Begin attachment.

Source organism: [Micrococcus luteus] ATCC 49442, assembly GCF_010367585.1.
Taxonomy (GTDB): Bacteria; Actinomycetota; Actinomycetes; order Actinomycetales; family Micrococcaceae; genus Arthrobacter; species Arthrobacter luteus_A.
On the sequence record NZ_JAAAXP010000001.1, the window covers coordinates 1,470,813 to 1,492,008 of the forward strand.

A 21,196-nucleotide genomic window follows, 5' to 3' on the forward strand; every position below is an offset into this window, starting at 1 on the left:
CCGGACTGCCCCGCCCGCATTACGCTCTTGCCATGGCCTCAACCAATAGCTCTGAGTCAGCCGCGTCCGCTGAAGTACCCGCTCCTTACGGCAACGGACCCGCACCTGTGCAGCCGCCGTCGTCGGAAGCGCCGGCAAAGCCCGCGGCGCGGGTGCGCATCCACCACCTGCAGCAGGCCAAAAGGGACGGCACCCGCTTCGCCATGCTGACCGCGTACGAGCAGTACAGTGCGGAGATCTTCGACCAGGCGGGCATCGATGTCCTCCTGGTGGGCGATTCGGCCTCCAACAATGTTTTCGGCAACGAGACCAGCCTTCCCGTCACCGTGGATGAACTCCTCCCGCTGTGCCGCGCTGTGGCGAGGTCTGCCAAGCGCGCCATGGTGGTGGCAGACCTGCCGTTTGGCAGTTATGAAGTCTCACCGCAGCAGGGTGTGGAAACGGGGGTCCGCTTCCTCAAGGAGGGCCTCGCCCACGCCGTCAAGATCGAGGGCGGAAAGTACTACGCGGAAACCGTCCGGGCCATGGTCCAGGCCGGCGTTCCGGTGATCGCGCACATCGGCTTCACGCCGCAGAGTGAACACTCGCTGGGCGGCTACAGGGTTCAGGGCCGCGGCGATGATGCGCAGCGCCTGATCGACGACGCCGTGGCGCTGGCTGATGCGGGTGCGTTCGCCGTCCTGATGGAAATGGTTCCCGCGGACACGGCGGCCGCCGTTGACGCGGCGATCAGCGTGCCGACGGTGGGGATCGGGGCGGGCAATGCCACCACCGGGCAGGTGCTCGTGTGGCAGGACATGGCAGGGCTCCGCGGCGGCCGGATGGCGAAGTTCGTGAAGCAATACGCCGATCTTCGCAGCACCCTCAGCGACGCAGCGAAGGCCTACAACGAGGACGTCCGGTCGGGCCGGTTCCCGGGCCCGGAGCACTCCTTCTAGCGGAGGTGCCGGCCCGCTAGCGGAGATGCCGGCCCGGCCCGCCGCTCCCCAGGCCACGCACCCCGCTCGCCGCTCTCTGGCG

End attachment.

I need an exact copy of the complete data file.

Source organism: [Micrococcus luteus] ATCC 49442, assembly GCF_010367585.1.
Taxonomy (GTDB): Bacteria; Actinomycetota; Actinomycetes; order Actinomycetales; family Micrococcaceae; genus Arthrobacter; species Arthrobacter luteus_A.
On the sequence record NZ_JAAAXP010000001.1, the window covers coordinates 1,470,813 to 1,492,008 of the forward strand.

A 21,196-nucleotide genomic window follows, 5' to 3' on the forward strand; every position below is an offset into this window, starting at 1 on the left:
CCGGACTGCCCCGCCCGCATTACGCTCTTGCCATGGCCTCAACCAATAGCTCTGAGTCAGCCGCGTCCGCTGAAGTACCCGCTCCTTACGGCAACGGACCCGCACCTGTGCAGCCGCCGTCGTCGGAAGCGCCGGCAAAGCCCGCGGCGCGGGTGCGCATCCACCACCTGCAGCAGGCCAAAAGGGACGGCACCCGCTTCGCCATGCTGACCGCGTACGAGCAGTACAGTGCGGAGATCTTCGACCAGGCGGGCATCGATGTCCTCCTGGTGGGCGATTCGGCCTCCAACAATGTTTTCGGCAACGAGACCAGCCTTCCCGTCACCGTGGATGAACTCCTCCCGCTGTGCCGCGCTGTGGCGAGGTCTGCCAAGCGCGCCATGGTGGTGGCAGACCTGCCGTTTGGCAGTTATGAAGTCTCACCGCAGCAGGGTGTGGAAACGGGGGTCCGCTTCCTCAAGGAGGGCCTCGCCCACGCCGTCAAGATCGAGGGCGGAAAGTACTACGCGGAAACCGTCCGGGCCATGGTCCAGGCCGGCGTTCCGGTGATCGCGCACATCGGCTTCACGCCGCAGAGTGAACACTCGCTGGGCGGCTACAGGGTTCAGGGCCGCGGCGATGATGCGCAGCGCCTGATCGACGACGCCGTGGCGCTGGCTGATGCGGGTGCGTTCGCCGTCCTGATGGAAATGGTTCCCGCGGACACGGCGGCCGCCGTTGACGCGGCGATCAGCGTGCCGACGGTGGGGATCGGGGCGGGCAATGCCACCACCGGGCAGGTGCTCGTGTGGCAGGACATGGCAGGGCTCCGCGGCGGCCGGATGGCGAAGTTCGTGAAGCAATACGCCGATCTTCGCAGCACCCTCAGCGACGCAGCGAAGGCCTACAACGAGGACGTCCGGTCGGGCCGGTTCCCGGGCCCGGAGCACTCCTTCTAGCGGAGGTGCCGGCCCGCTAGCGGAGATGCCGGCCCGGCCCGCCGCTCCCCAGGCCACGCACCCCGCTCGCCGCTCTCTGGCG